Protecting Internet Inventions: Four Different Pathsitle
August 16, 2019 New Jersey Law Journal
Protecting Internet Inventions: Four Different Paths
By Jonathan D. Bick Jonathan Bick is of counsel at Brach Eichler in Roseland. He is also an adjunct professor at Pace and Rutgers law schools, and the author of 101 Things You Need to Know About Internet Law (Random House 2000).|
The Internet has resulted in a myriad of new ideas and associated inventions. Because the Internet is protocol-driven rather than being subject to a set of regulations, four actions will protect most Internet inventions. Internet inventions come in four major categories. The specific action or combination of actions depends upon the nature of the Internet invention.
Changing the Look and Function of an Internet Site
Internet ideas which change how an Internet site looks and operates are part of the first category of Internet inventions. The look and feel of an Internet site are determined exclusively by the Internet’s protocols related to system operation and interface formats. For example, interface formats are primarily implemented using the Joint Photographic Experts Group construction (JPG or JPEG), Portable Network Graphics formulation (PNG) and Graphics Interchange Format (GIF).
Copyright registration is best used to protect system operation and interface formats and hence the “look and feel” of a website. The “look and feel” of a site comprises a combination of the site’s color schemes, fonts and layouts. To the extent that these are sufficiently original, a copyright registration can be used to prevent others from publishing similar-looking websites.
Copyright rights arise upon use, and thus registration is not absolutely necessary. However, copyright registration fees cost about $35 and allow the copyright holder to assert intellectual property rights much more cost effectively than asserting common law copyright. Registered copyrights have a presumption of validity and, unlike common law copyrights, do not require the copyright holder to prove exclusive ownership or damages.
Thus, a registered copyright holder is the presumed winner of all copyright infringement litigations and the defendant infringer must prove this presumption wrong. Unauthorized copying of any copyright registered element of an Internet site results in statutory damage. Normally, copyright infringers are liable for at least $750 for each act of infringement whether they intended to infringe or the infringement was accidental.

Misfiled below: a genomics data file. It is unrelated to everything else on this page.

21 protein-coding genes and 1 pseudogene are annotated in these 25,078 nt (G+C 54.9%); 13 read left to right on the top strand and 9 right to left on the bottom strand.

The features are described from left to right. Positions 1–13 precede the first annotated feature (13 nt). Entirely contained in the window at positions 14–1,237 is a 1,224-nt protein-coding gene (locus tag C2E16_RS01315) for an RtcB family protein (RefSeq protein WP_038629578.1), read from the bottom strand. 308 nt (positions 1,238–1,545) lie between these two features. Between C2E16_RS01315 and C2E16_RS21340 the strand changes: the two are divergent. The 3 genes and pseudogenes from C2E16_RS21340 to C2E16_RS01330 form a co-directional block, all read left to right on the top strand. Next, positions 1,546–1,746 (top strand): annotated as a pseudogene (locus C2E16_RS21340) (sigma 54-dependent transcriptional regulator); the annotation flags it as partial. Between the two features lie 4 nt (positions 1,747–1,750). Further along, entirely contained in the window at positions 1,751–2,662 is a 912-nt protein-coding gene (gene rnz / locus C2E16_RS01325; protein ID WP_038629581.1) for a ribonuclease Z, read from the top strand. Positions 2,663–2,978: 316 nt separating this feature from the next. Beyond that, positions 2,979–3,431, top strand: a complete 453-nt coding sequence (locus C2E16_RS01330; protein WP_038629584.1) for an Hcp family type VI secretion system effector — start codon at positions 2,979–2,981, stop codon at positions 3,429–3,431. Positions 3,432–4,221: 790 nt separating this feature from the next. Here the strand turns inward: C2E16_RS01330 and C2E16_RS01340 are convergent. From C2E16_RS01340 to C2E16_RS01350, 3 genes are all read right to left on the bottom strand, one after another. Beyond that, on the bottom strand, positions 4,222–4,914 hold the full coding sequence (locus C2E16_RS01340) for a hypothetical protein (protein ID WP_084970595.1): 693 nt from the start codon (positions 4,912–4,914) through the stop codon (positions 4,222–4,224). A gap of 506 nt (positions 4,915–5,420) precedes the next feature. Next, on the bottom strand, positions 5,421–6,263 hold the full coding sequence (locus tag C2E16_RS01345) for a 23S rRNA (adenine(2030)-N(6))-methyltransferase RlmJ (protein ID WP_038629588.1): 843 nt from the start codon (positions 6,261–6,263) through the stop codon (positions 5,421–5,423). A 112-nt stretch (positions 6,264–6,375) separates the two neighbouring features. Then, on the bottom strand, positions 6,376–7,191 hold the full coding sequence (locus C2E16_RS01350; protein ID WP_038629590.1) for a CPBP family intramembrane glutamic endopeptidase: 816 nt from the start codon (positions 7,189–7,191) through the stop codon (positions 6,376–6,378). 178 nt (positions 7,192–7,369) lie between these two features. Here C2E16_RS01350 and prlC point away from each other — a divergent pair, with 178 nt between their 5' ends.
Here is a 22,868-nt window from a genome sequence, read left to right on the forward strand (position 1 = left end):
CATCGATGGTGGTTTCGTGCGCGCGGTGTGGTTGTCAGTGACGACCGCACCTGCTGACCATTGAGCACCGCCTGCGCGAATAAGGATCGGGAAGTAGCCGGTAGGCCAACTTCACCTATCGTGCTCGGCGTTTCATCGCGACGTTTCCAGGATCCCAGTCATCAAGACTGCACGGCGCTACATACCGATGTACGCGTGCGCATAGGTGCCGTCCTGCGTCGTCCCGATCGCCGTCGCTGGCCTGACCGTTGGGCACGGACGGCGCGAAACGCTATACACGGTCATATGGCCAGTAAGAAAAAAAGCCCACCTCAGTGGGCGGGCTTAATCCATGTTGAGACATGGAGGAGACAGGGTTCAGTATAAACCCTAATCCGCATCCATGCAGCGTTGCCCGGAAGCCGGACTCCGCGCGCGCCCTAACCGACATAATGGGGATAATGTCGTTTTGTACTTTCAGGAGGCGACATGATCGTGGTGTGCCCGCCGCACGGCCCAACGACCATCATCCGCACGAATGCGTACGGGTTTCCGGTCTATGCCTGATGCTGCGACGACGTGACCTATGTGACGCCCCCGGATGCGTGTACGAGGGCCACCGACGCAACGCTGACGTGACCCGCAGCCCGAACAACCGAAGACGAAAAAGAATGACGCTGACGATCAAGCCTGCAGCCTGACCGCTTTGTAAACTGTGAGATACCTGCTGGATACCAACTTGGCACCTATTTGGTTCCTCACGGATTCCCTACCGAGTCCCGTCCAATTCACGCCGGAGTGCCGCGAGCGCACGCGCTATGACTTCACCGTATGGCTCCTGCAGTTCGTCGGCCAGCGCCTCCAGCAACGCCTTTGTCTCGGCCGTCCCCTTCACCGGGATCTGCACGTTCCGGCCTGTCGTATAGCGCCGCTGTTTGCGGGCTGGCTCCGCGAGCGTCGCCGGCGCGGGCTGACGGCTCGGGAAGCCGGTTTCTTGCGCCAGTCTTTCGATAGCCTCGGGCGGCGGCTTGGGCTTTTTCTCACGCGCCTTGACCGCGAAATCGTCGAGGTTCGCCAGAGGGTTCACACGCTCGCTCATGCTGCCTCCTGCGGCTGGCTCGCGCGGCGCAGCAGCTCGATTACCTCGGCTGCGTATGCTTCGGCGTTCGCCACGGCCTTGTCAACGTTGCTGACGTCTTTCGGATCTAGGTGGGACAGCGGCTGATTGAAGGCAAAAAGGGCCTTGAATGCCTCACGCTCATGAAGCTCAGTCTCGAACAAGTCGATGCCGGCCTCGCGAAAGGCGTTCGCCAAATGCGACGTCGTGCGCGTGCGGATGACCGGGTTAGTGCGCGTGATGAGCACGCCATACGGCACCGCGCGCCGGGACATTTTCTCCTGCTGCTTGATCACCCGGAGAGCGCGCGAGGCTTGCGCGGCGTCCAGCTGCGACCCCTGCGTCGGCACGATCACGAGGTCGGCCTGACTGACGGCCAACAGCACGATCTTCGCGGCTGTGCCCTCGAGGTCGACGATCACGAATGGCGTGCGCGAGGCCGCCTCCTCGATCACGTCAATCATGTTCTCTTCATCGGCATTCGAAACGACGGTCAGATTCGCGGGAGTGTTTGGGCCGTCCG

Is the Internet Invention a Source of Goods or Services?
The second category of Internet inventions is those which provide novel sources of goods or services. Trademark law is best used to protect the Internet sources.
More specifically, trademark registration is probably one of the most effective ways of protecting an Internet source’s inventions. A valid trademark registration allows its owner to prevent others from doing similar business or providing a similar service under a “confusingly similar” source.
The confusing similarity standard of trademark law is fairly broad, including preventing misspellings, phonetic equivalents, and any other marketing or display techniques from being used by an entity other than the trademark holder for providing a specific set of goods or services. Additionally, in the Internet context, ownership of a valid trademark allows the owner to utilize the U.S. Anti-cybersquatting Protection Act or the Uniform Domain Name Dispute Resolution system to prevent bad faith competitors from registering similar domain names, as well as to protect the trademark holder from an involuntary transfer of their domain names.
Like copyright registration, trademark registration is not absolutely necessary. However, like copyright registration, the governmental registration fee, which may be as low as $225, is much more cost-effective than attempting to enforce an unregistered or common law trademark right.
Protecting the Idea Behind an Internet Good or Service
The idea behind a particular Internet good or service is the third type of Internet invention. Patent law is the only intellectual property law that is designed to protect ideas, whether they be Internet or traditional.
While Internet ideas that are entirely embodied in software itself cannot easily be patented, the underlying algorithms embodied in software are subject to patent protection. Patenting Internet software ideas is limited by the United States Supreme Court ruling in Alice Corp. v. CLS Bank International, which stated that “merely requiring generic computer implementation fails to transform [an] abstract idea into a patent-eligible invention.”
However, patent law can be used to protect Internet-related ideas that pass the tests of novelty and non-obviousness, if they incorporate a non-software element or provide an improvement to computer functionality, such as improvement to a user interface. In Tinder v. Bumble, 6:18-cv-00080 (2018), the court found that the use of a swipe was part of its Internet idea. As a result, the Internet dating site idea was more than simply a software embodiment of an Internet idea.
The Patent and Trademark Appeals Board (PTAB) has affirmed the patent-ineligibility of claims directed to a graphic interface but while doing so has suggested a path for patent eligibility for graphical interface patents. For example patent application No. 13/189,844 discloses how an inexpensive widely used set of complex software systems can be used to improve users’ performance by employing using a graphical interface to present data obtained from sensors and sensor systems. The PTAB found the invention would have been patent eligible if it had conveyed an improvement to the display. This may be interpreted as stating that patent eligibility would be granted for patent applications for a graphic interface invention that had a display improvement feature.